In silico ADME in drug design – enhancing the impact

Susanne Winiwarter, Ernst Ahlberg, Edmund Watson, Ioana Oprisiu, Mickael Mogemark, Tobias Noeske, Nigel Greene


Each year the pharmaceutical industry makes thousands of compounds, many of which do not meet the desired efficacy or pharmacokinetic properties, describing the absorption, distribution, metabolism and excretion (ADME) behavior. Parameters such as lipophilicity, solubility and metabolic stability can be measured in high throughput in vitro assays. However, a compound needs to be synthesized in order to be tested. In silico models for these endpoints exist, although with varying quality. Such models can be used before synthesis and, together with a potency estimation, influence the decision to make a compound. In practice, it appears that often only one or two predicted properties are considered prior to synthesis, usually including a prediction of lipophilicity. While it is important to use all information when deciding which compound to make, it is somewhat challenging to combine multiple predictions unambiguously. This work investigates the possibility of combining in silico ADME predictions to define the minimum required potency for a specified human dose with sufficient confidence. Using a set of drug discovery compounds,in silico predictions were utilized to compare the relative ranking based on minimum potency calculation with the outcomes from the selection of lead compounds. The approach was also tested on a set of marketed drugs and the influence of the input parameters investigated.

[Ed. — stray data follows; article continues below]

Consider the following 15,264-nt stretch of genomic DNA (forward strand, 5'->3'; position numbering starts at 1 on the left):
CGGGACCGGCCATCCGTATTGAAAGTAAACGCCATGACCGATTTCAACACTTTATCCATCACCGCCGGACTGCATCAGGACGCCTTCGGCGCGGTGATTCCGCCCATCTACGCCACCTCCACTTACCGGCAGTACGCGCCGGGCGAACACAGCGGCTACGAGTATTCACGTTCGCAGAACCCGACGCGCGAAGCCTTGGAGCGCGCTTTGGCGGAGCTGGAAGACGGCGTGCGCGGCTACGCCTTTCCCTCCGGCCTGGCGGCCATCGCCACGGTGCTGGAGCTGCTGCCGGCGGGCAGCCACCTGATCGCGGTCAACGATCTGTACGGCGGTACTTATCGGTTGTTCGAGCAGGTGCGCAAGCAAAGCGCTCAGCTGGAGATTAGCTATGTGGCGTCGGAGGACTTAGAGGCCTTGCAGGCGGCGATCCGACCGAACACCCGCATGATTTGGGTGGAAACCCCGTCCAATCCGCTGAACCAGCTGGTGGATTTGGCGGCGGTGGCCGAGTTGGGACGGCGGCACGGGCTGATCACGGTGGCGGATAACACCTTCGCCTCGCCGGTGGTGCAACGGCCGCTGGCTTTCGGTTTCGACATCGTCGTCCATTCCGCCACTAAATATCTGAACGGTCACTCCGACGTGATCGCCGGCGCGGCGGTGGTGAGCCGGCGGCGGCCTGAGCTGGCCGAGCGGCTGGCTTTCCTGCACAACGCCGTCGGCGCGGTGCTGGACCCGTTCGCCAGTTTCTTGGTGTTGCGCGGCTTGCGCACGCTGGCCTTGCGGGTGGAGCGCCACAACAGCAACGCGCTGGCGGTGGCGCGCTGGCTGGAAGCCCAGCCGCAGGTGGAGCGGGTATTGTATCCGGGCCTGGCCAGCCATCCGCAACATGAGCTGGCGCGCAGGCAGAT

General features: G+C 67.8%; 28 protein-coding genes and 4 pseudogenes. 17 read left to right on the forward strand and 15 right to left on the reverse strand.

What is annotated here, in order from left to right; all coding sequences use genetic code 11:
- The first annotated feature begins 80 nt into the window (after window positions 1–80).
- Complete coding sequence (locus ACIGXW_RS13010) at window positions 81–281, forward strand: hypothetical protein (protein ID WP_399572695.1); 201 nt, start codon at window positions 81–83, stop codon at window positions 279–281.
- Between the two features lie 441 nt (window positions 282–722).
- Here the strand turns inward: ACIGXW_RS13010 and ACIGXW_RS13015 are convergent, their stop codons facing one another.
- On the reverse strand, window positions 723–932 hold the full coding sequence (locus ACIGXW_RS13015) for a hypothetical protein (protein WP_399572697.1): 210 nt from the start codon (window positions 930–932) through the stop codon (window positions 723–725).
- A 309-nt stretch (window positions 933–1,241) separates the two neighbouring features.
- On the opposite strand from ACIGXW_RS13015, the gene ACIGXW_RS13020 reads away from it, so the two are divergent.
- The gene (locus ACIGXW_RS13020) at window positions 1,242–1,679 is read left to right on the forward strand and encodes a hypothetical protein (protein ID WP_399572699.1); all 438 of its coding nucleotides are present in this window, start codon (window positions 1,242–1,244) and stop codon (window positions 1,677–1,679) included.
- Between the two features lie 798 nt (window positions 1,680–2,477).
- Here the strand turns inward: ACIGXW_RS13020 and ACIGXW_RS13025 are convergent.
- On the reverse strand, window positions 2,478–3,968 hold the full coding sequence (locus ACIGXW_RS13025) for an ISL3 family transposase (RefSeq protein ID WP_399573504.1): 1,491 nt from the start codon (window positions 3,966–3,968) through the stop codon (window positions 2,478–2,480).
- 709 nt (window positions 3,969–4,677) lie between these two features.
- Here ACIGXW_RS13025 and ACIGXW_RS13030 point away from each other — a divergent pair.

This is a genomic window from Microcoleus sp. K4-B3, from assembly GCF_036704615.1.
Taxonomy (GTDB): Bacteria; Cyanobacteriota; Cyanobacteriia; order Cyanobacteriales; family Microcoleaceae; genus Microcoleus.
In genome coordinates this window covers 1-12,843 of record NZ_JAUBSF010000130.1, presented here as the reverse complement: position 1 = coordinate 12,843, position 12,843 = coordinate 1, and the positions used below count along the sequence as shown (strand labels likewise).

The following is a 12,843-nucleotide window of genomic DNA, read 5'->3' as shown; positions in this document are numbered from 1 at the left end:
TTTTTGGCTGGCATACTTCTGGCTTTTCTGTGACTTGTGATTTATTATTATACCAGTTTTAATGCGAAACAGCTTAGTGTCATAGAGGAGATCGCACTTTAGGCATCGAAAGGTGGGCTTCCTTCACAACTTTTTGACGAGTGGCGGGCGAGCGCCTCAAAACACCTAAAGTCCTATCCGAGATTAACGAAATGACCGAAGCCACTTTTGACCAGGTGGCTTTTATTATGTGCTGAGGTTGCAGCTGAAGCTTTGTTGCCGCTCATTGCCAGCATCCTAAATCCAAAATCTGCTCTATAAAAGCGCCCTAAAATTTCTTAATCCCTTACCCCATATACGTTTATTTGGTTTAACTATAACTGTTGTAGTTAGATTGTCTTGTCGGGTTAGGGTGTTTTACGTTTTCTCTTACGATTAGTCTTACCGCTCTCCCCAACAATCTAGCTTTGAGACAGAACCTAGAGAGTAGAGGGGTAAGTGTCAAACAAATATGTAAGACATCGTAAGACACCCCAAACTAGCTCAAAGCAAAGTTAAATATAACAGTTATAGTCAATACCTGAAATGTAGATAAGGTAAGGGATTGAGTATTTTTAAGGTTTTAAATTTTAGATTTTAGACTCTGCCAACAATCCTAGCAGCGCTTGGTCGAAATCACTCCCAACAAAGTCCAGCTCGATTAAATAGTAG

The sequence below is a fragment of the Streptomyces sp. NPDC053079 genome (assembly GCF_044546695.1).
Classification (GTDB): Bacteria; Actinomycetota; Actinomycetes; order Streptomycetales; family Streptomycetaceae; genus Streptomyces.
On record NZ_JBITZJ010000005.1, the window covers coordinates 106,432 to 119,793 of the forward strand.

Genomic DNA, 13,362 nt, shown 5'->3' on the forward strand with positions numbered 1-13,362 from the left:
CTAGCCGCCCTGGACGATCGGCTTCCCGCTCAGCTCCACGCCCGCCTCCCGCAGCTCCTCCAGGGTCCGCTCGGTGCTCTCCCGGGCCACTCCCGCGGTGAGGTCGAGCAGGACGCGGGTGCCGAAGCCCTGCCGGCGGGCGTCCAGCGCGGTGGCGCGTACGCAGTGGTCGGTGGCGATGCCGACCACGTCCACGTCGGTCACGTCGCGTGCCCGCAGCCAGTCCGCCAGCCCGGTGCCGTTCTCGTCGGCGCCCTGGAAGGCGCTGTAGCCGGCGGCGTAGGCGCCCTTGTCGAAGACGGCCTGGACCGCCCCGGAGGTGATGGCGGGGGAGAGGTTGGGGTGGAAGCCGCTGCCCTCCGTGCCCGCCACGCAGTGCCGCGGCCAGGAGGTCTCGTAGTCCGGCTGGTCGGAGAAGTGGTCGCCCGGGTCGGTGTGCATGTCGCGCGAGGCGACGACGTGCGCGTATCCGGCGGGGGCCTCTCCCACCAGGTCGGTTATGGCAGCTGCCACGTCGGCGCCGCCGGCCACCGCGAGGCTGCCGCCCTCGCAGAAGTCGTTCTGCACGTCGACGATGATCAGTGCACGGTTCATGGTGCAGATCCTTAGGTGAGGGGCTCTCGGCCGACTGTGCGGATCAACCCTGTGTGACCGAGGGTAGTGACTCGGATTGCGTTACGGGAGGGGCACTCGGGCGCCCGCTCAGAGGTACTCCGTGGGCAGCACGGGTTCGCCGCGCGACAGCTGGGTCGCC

Drug discovery; pharmacokinetics; in silico predictions; multi-parameter ranking

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ISSN 1848-7718